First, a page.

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Louis Comfort Tiffany

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Louis Comfort Tiffany
(1848 - 1933)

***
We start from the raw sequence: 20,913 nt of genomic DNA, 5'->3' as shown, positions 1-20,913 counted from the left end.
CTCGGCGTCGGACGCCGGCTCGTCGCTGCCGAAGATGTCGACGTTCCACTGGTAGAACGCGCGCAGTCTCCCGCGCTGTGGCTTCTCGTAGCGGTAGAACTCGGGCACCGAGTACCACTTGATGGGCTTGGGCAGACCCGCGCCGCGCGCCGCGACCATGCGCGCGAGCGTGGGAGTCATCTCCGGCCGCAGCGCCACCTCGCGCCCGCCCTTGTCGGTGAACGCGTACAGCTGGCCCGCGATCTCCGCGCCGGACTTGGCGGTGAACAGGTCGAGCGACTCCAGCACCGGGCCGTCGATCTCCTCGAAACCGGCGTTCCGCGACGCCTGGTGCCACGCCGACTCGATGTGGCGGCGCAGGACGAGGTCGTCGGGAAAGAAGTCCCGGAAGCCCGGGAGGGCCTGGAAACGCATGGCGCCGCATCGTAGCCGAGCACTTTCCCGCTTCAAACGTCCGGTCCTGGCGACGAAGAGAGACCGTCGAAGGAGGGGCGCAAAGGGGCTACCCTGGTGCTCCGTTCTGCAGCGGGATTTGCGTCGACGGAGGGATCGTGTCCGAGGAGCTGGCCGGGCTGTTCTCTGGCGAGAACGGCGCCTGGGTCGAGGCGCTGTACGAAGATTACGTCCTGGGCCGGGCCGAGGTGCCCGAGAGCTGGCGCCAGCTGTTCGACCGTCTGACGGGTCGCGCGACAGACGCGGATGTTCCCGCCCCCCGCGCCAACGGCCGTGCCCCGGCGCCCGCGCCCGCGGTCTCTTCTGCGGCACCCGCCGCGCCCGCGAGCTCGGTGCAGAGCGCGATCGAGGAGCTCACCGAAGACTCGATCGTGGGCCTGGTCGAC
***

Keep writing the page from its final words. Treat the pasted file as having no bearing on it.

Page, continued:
Louis Comfort Tiffany is credited with the first transformation of the American glass industry into a medium for artistic expression. He was born in 1848 to a wealthy New York family. His father was a successful business owner, specializing in luxury goods, and encouraged his son to follow this same path. Tiffany had a lack of enthusiasm for the commercial side of his father’s retail business at an early age, and instead pursued an artistic career. During his youth and young adult years, he traveled extensively throughout Europe and Africa. He was heavily influenced by Art Nouveau and other Eastern-inspired design concepts during these travels. He originally wanted to be a painter and even studied under the New York-based landscape painter, George Inness. Tiffany never achieved much success with his painting career, but was instead inspired by ancient, archaeological glass and the magnificent medieval stained glass of Europe. It was there that he found his passion for glass that would stay with him for the rest of his life. He began accepting commissions in America for interior design elements for the wealthy (furnishings, mosaics, stained glass windows) and for churches. He also began creating designs for custom-made glassware, with the dream of making it into a respected and viable art form in our country—to change the utilitarian glass industry into an aesthetic one. Tiffany became famous for his vases, lamps, windows, and especially his iridescent finishes that became associated with his Favrile glass of the late nineteenth century. This iridescent glaze became a major trend in American and European glassware associated with the style known as Art Nouveau. With this success, Tiffany eventually transitioned from designing custom-made pieces to commercial manufacture of art glassware by the opening of Tiffany Studios in 1902. This business included the production of the leaded glass shades and bases to make the Tiffany lamps for which he is probably best known today. Tiffany oversaw this commercial business, while continuing to accept commissions for custom designs on the side. He built a large, multi-faceted glass business, accomplishing his goal of revolutionizing the American glass industry—to create beautiful and distinctive glass for the American public, rather than just for the wealthy. In 1919, Tiffany retired from Tiffany Studios but remained involved in art glass production until his death in 1933.

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